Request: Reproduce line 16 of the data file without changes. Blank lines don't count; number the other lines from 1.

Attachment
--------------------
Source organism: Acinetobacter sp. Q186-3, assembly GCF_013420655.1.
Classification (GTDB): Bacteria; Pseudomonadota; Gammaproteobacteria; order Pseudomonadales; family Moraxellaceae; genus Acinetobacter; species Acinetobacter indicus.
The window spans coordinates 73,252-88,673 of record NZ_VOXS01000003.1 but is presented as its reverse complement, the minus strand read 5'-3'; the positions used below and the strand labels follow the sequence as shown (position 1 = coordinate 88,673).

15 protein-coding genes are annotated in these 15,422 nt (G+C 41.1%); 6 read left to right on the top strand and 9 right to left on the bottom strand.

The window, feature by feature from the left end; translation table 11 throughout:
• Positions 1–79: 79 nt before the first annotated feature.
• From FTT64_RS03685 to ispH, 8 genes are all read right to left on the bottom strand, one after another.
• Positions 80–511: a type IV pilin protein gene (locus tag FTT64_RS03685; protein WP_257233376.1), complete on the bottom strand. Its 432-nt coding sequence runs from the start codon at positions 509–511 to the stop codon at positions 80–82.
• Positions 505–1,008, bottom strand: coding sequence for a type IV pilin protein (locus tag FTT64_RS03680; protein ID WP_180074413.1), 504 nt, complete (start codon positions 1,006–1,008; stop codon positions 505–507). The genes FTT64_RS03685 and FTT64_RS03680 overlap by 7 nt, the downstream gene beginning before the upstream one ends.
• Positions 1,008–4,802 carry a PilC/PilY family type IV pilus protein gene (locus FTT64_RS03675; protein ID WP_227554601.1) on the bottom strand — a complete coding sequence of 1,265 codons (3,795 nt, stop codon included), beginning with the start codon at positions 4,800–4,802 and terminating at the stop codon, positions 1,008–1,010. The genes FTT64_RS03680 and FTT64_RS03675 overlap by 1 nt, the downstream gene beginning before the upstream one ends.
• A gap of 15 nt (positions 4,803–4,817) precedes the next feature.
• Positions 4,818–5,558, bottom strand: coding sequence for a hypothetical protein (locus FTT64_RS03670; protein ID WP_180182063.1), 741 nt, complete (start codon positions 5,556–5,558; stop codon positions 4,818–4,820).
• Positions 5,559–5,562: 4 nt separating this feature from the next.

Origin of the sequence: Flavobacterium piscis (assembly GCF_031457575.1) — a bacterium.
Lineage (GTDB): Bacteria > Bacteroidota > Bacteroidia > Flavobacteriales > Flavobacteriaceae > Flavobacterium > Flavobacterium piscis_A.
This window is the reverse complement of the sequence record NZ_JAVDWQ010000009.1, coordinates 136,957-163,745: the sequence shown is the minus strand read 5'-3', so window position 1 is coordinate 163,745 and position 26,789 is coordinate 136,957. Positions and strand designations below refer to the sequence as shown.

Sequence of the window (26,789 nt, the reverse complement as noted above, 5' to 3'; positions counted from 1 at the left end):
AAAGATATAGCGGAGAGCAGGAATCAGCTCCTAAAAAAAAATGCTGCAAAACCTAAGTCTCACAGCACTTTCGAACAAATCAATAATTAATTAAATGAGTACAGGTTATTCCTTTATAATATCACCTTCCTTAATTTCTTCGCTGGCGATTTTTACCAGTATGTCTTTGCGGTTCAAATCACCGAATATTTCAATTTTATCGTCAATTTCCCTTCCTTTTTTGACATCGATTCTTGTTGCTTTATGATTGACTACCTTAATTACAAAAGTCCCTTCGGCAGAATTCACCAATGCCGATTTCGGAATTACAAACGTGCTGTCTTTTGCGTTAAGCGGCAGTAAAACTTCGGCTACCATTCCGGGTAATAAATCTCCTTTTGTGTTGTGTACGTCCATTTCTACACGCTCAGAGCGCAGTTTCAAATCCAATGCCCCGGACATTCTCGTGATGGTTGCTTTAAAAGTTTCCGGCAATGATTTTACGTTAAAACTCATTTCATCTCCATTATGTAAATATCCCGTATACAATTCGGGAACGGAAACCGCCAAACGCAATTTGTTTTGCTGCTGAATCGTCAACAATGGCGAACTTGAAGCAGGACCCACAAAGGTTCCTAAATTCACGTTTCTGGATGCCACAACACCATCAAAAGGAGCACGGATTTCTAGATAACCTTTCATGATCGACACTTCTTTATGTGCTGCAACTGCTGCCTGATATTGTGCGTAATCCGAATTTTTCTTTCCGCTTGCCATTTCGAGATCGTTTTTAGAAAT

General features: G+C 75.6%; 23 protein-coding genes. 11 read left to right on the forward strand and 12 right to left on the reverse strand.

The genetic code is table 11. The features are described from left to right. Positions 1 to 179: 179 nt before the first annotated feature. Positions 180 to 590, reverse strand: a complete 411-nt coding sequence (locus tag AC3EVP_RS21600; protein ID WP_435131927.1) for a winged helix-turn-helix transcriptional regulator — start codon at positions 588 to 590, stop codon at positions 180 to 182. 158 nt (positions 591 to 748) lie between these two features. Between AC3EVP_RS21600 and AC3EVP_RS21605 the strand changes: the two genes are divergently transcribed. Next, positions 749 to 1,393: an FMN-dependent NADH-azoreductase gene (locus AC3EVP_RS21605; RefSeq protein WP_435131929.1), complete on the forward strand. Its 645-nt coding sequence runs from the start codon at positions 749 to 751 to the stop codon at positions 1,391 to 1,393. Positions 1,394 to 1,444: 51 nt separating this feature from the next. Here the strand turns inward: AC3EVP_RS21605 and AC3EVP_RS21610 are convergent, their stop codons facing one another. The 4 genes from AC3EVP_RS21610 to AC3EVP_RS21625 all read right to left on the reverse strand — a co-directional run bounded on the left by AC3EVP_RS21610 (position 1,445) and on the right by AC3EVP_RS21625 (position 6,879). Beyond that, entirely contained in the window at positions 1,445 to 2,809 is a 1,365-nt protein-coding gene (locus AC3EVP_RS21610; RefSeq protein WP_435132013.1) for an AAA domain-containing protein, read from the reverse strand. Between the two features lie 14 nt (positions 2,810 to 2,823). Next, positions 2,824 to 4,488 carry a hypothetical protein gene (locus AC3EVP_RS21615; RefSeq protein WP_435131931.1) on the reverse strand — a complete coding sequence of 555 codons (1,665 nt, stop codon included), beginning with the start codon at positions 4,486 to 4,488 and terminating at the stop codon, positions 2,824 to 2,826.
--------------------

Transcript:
This window is the reverse complement of the sequence record NZ_JAVDWQ010000009.1, coordinates 136,957-163,745: the sequence shown is the minus strand read 5'-3', so window position 1 is coordinate 163,745 and position 26,789 is coordinate 136,957. Positions and strand designations below refer to the sequence as shown.